The primary end points of the study were to determine the treatment patterns in MCL during different lines of therapy and to identify usage patterns of BTK inhibitors vs other targeted agents. Secondary objectives included the influence of prognostic factors, such as blastoid variant MCL, TP53 mutations, and 17p deletions, on OS from the time of diagnosis; the time to next treatment (TTNT); and OS for BTK inhibitors stratified for lines of therapy.
Among patients analyzed, the median age at diagnosis was 69 years (interquartile range [IQR], 62-76) and 71% of patients were male. Furthermore, 85% of patients were treated at community-based practices and 70% of patients had advanced-stage disease. Investigators identified blastoid variant MCL in 7% of patients, and 5% of patients had a 17p deletion/TP53 mutation. Notably, 23% of patients with blastoid variant MCL had a 17p deletion/TP53 mutation compared with 9% in all other patients. The median duration of follow-up was 51 months (IQR, 26-35).
Of patients who received BTK inhibitors (n = 1076), the median age at the time of diagnosis was 72 years (IQR, 64-78), 72% were male, 82% were treated at a community practice, 77% were White, 75% had stage III/IV disease, and 46% had an ECOG performance status of 0 or 1. The median time to BTK initiation from the time of diagnosis was 19 months (IQR, 6-38).
Additional data showed 3771 of 4049 patients received frontline treatment, and 7% of patients did not receive any treatment documented in the database as of the last available follow-up. The most common treatments used were BR plus chemoimmunotherapy (42%), R-CHOP alone (17%), HyperCVAD (7%), and BTK inhibitors with or without chemoimmunotherapy (4%). Notably, cytarabine-based induction chemotherapy was given to 41% of patients younger than 65 years old, compared with 5% of patients 65 years or older.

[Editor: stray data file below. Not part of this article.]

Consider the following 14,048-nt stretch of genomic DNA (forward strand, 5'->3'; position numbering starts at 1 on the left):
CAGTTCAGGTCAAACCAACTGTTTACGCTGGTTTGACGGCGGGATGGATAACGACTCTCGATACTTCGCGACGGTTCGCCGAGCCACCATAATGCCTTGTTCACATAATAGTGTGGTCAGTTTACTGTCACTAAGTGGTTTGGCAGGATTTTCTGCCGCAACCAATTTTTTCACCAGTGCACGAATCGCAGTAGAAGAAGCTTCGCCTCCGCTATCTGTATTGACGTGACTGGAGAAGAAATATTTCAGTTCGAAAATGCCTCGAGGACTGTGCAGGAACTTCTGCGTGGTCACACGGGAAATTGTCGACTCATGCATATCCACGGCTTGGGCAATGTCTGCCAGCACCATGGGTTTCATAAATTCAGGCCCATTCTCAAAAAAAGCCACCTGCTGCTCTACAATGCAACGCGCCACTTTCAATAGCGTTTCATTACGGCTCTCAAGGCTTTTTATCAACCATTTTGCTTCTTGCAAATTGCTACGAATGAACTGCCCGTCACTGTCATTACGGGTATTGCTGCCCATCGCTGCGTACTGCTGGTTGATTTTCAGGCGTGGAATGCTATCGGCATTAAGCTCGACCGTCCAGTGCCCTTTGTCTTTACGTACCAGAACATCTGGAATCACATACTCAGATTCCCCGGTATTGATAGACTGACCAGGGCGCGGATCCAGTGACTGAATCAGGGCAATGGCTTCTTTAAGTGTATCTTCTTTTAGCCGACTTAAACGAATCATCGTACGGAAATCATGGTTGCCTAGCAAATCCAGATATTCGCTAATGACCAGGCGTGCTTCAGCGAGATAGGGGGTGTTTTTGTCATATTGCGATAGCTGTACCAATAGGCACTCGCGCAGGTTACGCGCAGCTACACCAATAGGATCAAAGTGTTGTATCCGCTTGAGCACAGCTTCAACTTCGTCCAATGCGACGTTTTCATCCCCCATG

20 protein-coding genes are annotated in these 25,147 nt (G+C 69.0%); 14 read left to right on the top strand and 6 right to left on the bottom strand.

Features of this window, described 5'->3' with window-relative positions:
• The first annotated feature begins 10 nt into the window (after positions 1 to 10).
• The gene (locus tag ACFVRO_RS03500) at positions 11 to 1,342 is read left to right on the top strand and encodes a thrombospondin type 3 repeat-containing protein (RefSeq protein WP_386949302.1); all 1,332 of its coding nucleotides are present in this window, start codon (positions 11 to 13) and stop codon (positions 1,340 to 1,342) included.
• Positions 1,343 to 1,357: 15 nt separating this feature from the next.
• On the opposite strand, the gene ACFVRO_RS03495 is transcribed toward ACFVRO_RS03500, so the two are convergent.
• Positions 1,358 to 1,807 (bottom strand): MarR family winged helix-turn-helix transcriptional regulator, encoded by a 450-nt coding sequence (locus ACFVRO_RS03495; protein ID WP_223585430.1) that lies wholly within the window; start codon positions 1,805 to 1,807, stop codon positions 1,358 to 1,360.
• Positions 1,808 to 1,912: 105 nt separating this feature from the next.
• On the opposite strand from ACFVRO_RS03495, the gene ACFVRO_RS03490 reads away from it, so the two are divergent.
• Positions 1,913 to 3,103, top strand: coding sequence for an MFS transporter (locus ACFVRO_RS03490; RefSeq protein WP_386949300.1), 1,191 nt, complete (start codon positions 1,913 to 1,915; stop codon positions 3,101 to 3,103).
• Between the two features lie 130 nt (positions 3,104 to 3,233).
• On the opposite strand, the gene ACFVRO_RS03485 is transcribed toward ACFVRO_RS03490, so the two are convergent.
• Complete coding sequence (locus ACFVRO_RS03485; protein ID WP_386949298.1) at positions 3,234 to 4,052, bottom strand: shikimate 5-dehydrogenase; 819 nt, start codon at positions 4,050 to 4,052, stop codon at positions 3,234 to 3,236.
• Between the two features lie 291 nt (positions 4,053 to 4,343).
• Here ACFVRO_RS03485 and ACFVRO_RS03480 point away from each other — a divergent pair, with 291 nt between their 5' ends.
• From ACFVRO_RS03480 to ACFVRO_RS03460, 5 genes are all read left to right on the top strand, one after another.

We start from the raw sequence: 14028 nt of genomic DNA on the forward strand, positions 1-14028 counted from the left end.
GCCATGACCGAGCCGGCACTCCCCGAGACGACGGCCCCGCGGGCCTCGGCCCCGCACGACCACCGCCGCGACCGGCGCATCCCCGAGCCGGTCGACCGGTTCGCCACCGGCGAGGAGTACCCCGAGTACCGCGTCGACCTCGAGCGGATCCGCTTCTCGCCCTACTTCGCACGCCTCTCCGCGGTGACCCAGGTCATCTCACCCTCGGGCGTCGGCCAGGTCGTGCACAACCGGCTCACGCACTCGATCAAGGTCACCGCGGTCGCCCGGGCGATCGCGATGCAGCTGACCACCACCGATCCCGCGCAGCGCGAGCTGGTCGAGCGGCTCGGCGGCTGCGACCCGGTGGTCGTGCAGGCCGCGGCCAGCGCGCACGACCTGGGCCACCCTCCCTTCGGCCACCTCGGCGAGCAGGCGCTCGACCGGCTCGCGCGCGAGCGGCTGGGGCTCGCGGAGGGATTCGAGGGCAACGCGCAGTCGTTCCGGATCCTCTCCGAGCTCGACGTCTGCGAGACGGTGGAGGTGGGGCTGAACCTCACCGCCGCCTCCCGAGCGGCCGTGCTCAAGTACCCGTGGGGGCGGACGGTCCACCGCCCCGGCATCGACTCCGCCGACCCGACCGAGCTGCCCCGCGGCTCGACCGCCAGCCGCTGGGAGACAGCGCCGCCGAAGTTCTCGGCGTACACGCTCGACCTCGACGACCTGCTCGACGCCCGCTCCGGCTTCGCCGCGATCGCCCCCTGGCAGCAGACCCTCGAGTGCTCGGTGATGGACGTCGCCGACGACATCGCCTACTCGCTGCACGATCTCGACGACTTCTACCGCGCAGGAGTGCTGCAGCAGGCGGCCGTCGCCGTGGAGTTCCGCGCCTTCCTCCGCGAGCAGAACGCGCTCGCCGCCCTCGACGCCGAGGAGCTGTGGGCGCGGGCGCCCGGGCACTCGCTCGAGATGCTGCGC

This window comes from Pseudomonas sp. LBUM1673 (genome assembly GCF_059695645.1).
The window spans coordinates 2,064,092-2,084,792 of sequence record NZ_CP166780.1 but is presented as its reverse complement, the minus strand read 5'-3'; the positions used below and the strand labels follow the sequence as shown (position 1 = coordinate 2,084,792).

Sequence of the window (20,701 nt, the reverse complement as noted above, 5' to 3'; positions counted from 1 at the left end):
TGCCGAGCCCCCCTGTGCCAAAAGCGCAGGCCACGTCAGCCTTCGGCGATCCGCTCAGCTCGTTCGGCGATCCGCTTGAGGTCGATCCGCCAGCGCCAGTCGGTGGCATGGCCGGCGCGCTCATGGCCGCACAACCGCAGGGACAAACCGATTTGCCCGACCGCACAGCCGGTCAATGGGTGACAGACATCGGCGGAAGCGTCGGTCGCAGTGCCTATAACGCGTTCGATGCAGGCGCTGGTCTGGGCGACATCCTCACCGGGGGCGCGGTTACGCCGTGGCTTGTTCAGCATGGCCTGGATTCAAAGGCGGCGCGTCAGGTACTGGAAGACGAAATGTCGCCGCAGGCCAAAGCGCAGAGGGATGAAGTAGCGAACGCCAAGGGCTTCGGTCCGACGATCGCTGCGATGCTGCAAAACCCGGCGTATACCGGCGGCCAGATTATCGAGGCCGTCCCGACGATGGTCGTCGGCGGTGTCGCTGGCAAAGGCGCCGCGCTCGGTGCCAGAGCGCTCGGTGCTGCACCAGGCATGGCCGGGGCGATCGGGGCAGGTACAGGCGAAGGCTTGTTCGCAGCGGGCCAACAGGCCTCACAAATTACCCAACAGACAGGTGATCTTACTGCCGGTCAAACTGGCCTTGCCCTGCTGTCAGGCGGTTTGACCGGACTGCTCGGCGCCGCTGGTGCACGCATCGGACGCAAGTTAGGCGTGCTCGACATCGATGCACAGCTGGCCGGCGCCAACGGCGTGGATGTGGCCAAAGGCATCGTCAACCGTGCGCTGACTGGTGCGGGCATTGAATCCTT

Additionally, 31% of patients received consolidation therapy after frontline induction. Of those, 65% received rituximab alone compared with 35% who underwent ASCT. Of those patients who received ASCT, only one-third (n = 410) underwent rituximab maintenance.
Furthermore, 49% of all patients were administered treatment in the second line or later. In the second line (n = 1728), chemoimmunotherapy was the most common treatment (52%). Seven percent of patients received ASCT following salvage chemotherapy. Use of BTK inhibitors with or without chemoimmunotherapy was more common in the second line, with 37% of patients undergoing this treatment.
BTK inhibitors with or without chemotherapy were the most common treatments used subsequent treatment lines, with 40%, 30%, and 24% receiving the regimen in the third, fourth, and fifth line or later, respectively. Of the 1614 patients who received a second-line or later therapy after the December 2013 FDA approval of ibrutinib (Imbruvica), 57% were given a BTK inhibitor at least once. The most common BTK inhibitors administered were ibrutinib (78%), acalabrutinib (Calquence; 20%), and zanubrutinib (Brukinsa; 2%).
Notably, 105 patients received more than 1 BTK inhibitor, including 89 patients who switched from ibrutinib to acalabrutinib, 11 who moved from ibrutinib to zanubrutinib, and 5 patients who switched from acalabrutinib to zanubrutinib. Thirty-five patients received retreatment with the same BTK inhibitor in later lines of therapy.
Among patients who received a BTK inhibitor, the median TTNT was 13 months (95% CI, 11-15). The median TTNT for BTK inhibitors as frontline, second-line, and third- or later-line therapy was 17 months (95% CI, 13-24), 13 months (95% CI, 11-16), and 9 months (95% CI, 8-12, respectively.
“BTK inhibitors were the most used targeted therapies in the relapsed setting and represented 57% of all therapies received,” study authors wrote. “Even in the frontline setting, BTK inhibitors, predominantly as monotherapy, were preferred over lenalidomide or bortezomib. With multiple ongoing clinical trials incorporating BTK inhibitors in the frontline setting (NCT04566887, NCT03282396, NCT04002297), the use of BTK inhibitors in the frontline setting has also percolated into routine clinical practice for the elderly and unfit patients.”